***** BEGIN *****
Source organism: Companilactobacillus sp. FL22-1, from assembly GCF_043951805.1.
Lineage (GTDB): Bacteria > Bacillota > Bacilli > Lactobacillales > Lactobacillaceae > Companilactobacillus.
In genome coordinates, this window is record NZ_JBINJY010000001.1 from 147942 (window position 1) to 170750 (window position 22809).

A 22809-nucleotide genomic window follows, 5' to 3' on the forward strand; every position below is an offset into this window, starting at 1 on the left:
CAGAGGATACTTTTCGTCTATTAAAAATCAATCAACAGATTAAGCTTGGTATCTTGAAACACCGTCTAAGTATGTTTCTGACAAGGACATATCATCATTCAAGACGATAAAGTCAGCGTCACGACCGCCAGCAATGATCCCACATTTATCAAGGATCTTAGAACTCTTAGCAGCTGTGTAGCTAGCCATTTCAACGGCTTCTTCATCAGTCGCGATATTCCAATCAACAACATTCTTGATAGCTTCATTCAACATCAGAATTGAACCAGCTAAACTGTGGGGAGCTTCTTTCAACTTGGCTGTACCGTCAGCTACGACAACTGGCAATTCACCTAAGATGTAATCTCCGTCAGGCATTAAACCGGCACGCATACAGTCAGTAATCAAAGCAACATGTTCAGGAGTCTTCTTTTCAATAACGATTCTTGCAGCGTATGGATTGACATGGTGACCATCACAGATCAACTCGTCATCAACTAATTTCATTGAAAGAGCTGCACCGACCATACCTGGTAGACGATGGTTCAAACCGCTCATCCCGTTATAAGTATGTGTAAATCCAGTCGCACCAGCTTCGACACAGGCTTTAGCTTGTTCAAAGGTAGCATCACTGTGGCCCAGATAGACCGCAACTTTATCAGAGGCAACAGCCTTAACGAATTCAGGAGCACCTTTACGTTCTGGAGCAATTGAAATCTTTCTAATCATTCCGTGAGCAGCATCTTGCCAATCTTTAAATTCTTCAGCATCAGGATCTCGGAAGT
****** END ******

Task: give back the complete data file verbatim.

Source organism: Companilactobacillus sp. FL22-1, from assembly GCF_043951805.1.
Lineage (GTDB): Bacteria > Bacillota > Bacilli > Lactobacillales > Lactobacillaceae > Companilactobacillus.
In genome coordinates, this window is record NZ_JBINJY010000001.1 from 147942 (window position 1) to 170750 (window position 22809).

A 22809-nucleotide genomic window follows, 5' to 3' on the forward strand; every position below is an offset into this window, starting at 1 on the left:
CAGAGGATACTTTTCGTCTATTAAAAATCAATCAACAGATTAAGCTTGGTATCTTGAAACACCGTCTAAGTATGTTTCTGACAAGGACATATCATCATTCAAGACGATAAAGTCAGCGTCACGACCGCCAGCAATGATCCCACATTTATCAAGGATCTTAGAACTCTTAGCAGCTGTGTAGCTAGCCATTTCAACGGCTTCTTCATCAGTCGCGATATTCCAATCAACAACATTCTTGATAGCTTCATTCAACATCAGAATTGAACCAGCTAAACTGTGGGGAGCTTCTTTCAACTTGGCTGTACCGTCAGCTACGACAACTGGCAATTCACCTAAGATGTAATCTCCGTCAGGCATTAAACCGGCACGCATACAGTCAGTAATCAAAGCAACATGTTCAGGAGTCTTCTTTTCAATAACGATTCTTGCAGCGTATGGATTGACATGGTGACCATCACAGATCAACTCGTCATCAACTAATTTCATTGAAAGAGCTGCACCGACCATACCTGGTAGACGATGGTTCAAACCGCTCATCCCGTTATAAGTATGTGTAAATCCAGTCGCACCAGCTTCGACACAGGCTTTAGCTTGTTCAAAGGTAGCATCACTGTGGCCCAGATAGACCGCAACTTTATCAGAGGCAACAGCCTTAACGAATTCAGGAGCACCTTTACGTTCTGGAGCAATTGAAATCTTTCTAATCATTCCGTGAGCAGCATCTTGCCAATCTTTAAATTCTTCAGCATCAGGATCTCGGAAGT